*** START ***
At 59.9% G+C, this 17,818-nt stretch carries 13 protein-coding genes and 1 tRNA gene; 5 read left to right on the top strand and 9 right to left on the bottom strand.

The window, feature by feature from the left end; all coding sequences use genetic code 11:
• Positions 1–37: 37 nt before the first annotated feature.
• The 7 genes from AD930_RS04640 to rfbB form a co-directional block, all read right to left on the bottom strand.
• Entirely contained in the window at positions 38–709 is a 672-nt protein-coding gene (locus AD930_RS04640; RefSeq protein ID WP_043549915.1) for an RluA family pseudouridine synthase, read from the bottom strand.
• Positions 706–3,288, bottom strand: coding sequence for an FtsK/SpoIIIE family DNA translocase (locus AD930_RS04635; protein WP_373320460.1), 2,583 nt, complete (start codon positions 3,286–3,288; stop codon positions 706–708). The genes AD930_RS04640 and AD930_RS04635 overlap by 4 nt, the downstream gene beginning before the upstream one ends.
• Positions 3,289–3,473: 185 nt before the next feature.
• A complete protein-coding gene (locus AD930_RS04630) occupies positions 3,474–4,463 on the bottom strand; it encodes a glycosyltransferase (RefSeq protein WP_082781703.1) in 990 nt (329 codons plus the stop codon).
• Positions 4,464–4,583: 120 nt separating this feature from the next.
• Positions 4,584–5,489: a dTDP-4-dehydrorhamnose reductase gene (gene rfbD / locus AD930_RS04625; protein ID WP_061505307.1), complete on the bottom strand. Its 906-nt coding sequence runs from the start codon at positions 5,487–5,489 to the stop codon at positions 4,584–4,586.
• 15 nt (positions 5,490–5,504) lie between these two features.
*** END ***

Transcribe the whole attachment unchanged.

At 59.9% G+C, this 17,818-nt stretch carries 13 protein-coding genes and 1 tRNA gene; 5 read left to right on the top strand and 9 right to left on the bottom strand.

The window, feature by feature from the left end; all coding sequences use genetic code 11:
• Positions 1–37: 37 nt before the first annotated feature.
• The 7 genes from AD930_RS04640 to rfbB form a co-directional block, all read right to left on the bottom strand.
• Entirely contained in the window at positions 38–709 is a 672-nt protein-coding gene (locus AD930_RS04640; RefSeq protein ID WP_043549915.1) for an RluA family pseudouridine synthase, read from the bottom strand.
• Positions 706–3,288, bottom strand: coding sequence for an FtsK/SpoIIIE family DNA translocase (locus AD930_RS04635; protein WP_373320460.1), 2,583 nt, complete (start codon positions 3,286–3,288; stop codon positions 706–708). The genes AD930_RS04640 and AD930_RS04635 overlap by 4 nt, the downstream gene beginning before the upstream one ends.
• Positions 3,289–3,473: 185 nt before the next feature.
• A complete protein-coding gene (locus AD930_RS04630) occupies positions 3,474–4,463 on the bottom strand; it encodes a glycosyltransferase (RefSeq protein WP_082781703.1) in 990 nt (329 codons plus the stop codon).
• Positions 4,464–4,583: 120 nt separating this feature from the next.
• Positions 4,584–5,489: a dTDP-4-dehydrorhamnose reductase gene (gene rfbD / locus AD930_RS04625; protein ID WP_061505307.1), complete on the bottom strand. Its 906-nt coding sequence runs from the start codon at positions 5,487–5,489 to the stop codon at positions 4,584–4,586.
• 15 nt (positions 5,490–5,504) lie between these two features.